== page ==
Since I got my first real job, I’ve always gravitated to the most technical aspects of the work. Over time, as my aptitude and skills became clearer I moved into roles that were specifically in the technical realm and I always felt comfortable there. Being really good at something is a surefire way to fall in love with doing it, and that’s what happened to me.

In the beginning, there was no Internet. PC’s were connected via a LAN and internal office email was new. Fax machines chugged away, and documents were Fedex’ed all over the place all the time. Most heavy lifting was done on mainframes or other production systems which held all the data. Some of us who had the aptitude and ability started using PC database applications like dBase or Paradox and spreadsheets like Lotus 123 (Excel wasn’t out yet) to make our offices smarter and more efficient. There was a lot of McGyvering going on to extract and manipulate data out of and back into production systems.

In my last corporate job, my team used ODBC, Excel, Access, Microstrategy, and other tools to extract the right data for the right jobs from all kinds of sources: Oracle data warehouse, AS/400 production system, mainframe production system, and miscellaneous pockets of data stored on the network file server. I used every possible source to get the right information and analyses to the right people. Since leaving that job, I’ve been immersed in web application technology: IIS, C#, SQL-server, various API’s, and Javascript.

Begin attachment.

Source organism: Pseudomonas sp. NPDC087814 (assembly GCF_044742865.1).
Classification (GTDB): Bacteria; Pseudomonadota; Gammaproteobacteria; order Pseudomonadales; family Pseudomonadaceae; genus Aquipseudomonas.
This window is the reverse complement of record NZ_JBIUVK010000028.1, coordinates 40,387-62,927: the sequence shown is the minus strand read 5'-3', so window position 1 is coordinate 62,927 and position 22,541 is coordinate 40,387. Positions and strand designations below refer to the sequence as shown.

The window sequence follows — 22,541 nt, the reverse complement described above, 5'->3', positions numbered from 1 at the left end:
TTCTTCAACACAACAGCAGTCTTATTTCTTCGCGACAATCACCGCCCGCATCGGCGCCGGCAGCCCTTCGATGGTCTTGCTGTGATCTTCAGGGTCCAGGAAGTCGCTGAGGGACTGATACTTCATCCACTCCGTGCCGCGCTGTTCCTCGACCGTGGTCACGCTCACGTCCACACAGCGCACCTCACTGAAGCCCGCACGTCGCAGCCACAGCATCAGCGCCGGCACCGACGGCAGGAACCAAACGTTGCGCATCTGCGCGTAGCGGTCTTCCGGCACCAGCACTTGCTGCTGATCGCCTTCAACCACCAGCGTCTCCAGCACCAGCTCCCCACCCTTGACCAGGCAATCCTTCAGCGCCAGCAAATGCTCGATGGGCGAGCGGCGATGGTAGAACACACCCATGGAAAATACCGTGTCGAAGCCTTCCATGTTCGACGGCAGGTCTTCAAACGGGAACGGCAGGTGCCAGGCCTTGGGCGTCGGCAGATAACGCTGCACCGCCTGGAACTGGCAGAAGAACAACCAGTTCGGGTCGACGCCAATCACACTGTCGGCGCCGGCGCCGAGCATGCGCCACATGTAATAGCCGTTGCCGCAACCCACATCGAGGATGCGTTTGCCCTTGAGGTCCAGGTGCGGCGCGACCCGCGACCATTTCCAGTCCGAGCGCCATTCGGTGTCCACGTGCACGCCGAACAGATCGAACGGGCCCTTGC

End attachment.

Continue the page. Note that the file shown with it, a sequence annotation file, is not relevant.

Now I’m setting out to explore a new personal frontier: big data, shorthand for the challenge of turning mind-boggling amounts of data into value. I’ll be posting my progress and thoughts here. Feel free to email me and thanks for stopping by.

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